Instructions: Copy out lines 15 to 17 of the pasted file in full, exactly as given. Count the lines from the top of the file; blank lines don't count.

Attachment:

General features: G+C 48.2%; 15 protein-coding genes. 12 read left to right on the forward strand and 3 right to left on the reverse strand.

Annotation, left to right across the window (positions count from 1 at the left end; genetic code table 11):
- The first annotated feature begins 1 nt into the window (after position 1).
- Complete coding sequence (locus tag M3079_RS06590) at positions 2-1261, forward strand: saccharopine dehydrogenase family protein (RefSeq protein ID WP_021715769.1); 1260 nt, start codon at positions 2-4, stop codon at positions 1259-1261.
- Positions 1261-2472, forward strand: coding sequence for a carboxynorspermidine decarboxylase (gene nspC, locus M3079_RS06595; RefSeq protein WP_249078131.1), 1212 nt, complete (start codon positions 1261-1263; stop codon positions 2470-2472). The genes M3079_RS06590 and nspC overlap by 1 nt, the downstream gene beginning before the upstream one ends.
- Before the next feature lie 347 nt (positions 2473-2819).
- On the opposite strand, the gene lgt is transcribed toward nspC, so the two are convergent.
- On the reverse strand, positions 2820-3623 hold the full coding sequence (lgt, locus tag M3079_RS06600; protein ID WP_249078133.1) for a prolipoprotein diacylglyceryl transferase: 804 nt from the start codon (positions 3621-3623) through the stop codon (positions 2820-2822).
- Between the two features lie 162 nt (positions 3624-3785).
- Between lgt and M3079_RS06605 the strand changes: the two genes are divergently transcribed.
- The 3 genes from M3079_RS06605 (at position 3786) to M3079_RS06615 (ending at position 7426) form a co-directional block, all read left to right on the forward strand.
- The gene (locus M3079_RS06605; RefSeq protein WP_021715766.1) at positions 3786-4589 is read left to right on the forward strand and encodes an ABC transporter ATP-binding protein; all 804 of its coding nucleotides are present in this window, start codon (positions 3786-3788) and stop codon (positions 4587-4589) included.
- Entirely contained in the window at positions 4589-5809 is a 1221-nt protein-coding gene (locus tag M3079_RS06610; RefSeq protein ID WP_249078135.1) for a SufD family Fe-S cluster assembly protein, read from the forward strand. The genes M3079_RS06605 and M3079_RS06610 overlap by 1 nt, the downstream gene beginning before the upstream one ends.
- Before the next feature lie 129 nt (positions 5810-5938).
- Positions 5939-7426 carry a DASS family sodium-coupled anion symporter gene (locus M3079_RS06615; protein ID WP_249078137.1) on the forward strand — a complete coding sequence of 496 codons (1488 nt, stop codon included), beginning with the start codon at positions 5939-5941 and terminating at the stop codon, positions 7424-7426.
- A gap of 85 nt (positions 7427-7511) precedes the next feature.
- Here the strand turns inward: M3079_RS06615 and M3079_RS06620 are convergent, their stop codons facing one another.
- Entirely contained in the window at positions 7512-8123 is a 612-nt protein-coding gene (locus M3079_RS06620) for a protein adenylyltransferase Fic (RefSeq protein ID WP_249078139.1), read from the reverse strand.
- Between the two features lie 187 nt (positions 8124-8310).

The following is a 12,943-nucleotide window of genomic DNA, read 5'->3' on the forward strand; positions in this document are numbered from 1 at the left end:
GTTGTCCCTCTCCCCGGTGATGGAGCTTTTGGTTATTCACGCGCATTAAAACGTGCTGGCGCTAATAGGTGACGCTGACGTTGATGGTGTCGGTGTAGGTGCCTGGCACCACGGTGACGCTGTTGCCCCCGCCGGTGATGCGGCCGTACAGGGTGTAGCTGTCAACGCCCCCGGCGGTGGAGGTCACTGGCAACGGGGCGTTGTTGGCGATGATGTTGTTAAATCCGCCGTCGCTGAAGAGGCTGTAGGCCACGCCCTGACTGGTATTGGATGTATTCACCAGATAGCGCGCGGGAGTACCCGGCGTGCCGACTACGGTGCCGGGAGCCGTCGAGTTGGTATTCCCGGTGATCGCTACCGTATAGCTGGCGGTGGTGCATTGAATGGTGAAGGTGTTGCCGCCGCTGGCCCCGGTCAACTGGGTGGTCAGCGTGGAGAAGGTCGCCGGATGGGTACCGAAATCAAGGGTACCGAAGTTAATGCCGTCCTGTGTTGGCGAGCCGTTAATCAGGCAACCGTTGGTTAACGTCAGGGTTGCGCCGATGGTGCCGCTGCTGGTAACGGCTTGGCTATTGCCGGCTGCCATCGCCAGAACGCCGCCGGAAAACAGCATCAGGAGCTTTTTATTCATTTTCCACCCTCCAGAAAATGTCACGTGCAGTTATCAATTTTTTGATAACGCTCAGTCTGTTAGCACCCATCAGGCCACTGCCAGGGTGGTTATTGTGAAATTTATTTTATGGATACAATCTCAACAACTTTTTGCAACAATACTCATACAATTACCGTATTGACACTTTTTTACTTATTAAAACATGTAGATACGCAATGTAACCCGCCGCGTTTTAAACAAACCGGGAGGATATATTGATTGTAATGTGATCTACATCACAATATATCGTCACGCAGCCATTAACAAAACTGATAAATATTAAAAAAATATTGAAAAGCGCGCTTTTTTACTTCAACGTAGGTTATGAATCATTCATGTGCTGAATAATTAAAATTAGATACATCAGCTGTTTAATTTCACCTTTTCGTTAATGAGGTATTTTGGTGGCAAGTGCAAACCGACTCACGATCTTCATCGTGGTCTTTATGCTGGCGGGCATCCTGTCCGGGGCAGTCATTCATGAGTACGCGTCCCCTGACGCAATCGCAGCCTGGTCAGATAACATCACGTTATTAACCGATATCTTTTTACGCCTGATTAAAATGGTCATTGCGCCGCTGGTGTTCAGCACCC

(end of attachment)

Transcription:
- Positions 5939-7426 carry a DASS family sodium-coupled anion symporter gene (locus M3079_RS06615; protein ID WP_249078137.1) on the forward strand — a complete coding sequence of 496 codons (1488 nt, stop codon included), beginning with the start codon at positions 5939-5941 and terminating at the stop codon, positions 7424-7426.
- A gap of 85 nt (positions 7427-7511) precedes the next feature.
- Here the strand turns inward: M3079_RS06615 and M3079_RS06620 are convergent, their stop codons facing one another.